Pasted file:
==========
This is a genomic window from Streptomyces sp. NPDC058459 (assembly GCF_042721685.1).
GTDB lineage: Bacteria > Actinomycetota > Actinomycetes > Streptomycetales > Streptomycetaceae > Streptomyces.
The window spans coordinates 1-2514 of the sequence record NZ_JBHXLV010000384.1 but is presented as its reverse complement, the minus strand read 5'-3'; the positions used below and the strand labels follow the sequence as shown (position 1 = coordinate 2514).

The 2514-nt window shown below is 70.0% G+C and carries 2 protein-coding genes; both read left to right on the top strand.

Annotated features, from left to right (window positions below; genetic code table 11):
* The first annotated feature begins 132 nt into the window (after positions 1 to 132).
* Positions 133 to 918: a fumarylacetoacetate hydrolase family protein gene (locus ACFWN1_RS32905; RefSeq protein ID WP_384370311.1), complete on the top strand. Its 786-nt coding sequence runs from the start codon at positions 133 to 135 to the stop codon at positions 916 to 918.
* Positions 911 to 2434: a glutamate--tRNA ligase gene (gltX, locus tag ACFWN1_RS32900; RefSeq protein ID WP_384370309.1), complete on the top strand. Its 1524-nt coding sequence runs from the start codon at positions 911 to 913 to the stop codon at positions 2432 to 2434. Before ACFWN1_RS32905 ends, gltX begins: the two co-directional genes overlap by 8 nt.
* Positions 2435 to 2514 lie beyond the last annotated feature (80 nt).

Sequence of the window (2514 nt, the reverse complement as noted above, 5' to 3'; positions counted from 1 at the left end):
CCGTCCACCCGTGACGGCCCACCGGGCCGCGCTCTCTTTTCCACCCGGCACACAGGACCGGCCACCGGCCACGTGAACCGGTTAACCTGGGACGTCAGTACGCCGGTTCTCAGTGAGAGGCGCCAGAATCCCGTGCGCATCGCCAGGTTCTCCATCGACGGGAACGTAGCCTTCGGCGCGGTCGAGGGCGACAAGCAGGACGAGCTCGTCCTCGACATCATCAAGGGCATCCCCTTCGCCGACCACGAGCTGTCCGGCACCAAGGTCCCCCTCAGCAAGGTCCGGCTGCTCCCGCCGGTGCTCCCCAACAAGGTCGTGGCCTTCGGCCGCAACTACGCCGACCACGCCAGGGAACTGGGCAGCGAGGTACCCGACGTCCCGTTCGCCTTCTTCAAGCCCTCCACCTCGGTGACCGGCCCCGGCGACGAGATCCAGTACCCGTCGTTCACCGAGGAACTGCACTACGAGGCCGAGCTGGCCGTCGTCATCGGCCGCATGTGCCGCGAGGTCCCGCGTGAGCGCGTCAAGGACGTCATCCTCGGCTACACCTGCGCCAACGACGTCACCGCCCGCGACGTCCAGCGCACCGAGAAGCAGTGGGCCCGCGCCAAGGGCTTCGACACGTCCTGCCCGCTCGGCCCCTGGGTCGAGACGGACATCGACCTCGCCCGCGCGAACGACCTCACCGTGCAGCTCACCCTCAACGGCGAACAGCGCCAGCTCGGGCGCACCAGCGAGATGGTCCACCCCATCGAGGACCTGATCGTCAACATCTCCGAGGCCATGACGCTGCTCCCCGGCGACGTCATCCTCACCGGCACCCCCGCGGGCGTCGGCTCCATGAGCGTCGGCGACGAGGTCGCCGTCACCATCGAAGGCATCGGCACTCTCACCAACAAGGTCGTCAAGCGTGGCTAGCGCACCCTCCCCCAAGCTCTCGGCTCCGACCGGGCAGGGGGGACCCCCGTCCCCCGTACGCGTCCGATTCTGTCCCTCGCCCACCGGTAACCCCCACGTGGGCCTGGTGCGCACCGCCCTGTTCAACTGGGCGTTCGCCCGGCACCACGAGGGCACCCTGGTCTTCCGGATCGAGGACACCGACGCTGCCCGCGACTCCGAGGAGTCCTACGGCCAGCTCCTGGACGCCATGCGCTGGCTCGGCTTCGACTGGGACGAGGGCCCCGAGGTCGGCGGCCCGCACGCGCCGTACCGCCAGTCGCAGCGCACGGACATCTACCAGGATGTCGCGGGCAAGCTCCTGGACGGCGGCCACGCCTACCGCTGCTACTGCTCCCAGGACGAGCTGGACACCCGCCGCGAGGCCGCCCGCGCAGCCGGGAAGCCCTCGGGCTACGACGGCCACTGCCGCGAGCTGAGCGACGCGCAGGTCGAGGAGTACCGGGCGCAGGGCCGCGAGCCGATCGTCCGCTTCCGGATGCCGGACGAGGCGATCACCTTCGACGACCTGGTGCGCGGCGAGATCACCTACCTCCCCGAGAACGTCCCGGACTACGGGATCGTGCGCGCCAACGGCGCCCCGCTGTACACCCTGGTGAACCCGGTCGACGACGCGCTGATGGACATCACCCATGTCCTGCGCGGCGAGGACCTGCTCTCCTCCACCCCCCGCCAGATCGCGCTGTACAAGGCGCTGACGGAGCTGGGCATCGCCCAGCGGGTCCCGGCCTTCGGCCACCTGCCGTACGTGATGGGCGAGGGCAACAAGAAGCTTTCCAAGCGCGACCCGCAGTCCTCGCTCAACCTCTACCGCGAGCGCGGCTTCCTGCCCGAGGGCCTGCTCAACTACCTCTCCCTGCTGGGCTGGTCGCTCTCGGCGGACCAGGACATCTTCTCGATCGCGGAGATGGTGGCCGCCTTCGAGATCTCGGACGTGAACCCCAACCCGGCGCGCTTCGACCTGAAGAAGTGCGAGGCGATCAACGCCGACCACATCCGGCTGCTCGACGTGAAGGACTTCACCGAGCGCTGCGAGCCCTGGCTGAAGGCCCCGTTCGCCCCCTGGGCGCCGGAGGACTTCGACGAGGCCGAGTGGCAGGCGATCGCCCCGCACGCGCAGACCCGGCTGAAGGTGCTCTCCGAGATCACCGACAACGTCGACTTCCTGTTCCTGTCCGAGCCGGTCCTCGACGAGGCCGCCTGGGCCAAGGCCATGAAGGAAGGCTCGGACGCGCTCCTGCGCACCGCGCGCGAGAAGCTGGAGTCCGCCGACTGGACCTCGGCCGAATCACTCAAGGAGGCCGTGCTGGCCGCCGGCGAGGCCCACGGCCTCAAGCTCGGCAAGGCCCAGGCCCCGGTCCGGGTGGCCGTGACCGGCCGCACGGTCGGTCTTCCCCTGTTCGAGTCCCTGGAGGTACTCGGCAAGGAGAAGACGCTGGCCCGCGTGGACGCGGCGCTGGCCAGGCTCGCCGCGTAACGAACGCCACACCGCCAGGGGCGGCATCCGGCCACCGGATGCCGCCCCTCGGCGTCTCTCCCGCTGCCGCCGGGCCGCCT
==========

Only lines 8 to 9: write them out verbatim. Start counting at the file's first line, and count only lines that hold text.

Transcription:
* Positions 911 to 2434: a glutamate--tRNA ligase gene (gltX, locus tag ACFWN1_RS32900; RefSeq protein ID WP_384370309.1), complete on the top strand. Its 1524-nt coding sequence runs from the start codon at positions 911 to 913 to the stop codon at positions 2432 to 2434. Before ACFWN1_RS32905 ends, gltX begins: the two co-directional genes overlap by 8 nt.
* Positions 2435 to 2514 lie beyond the last annotated feature (80 nt).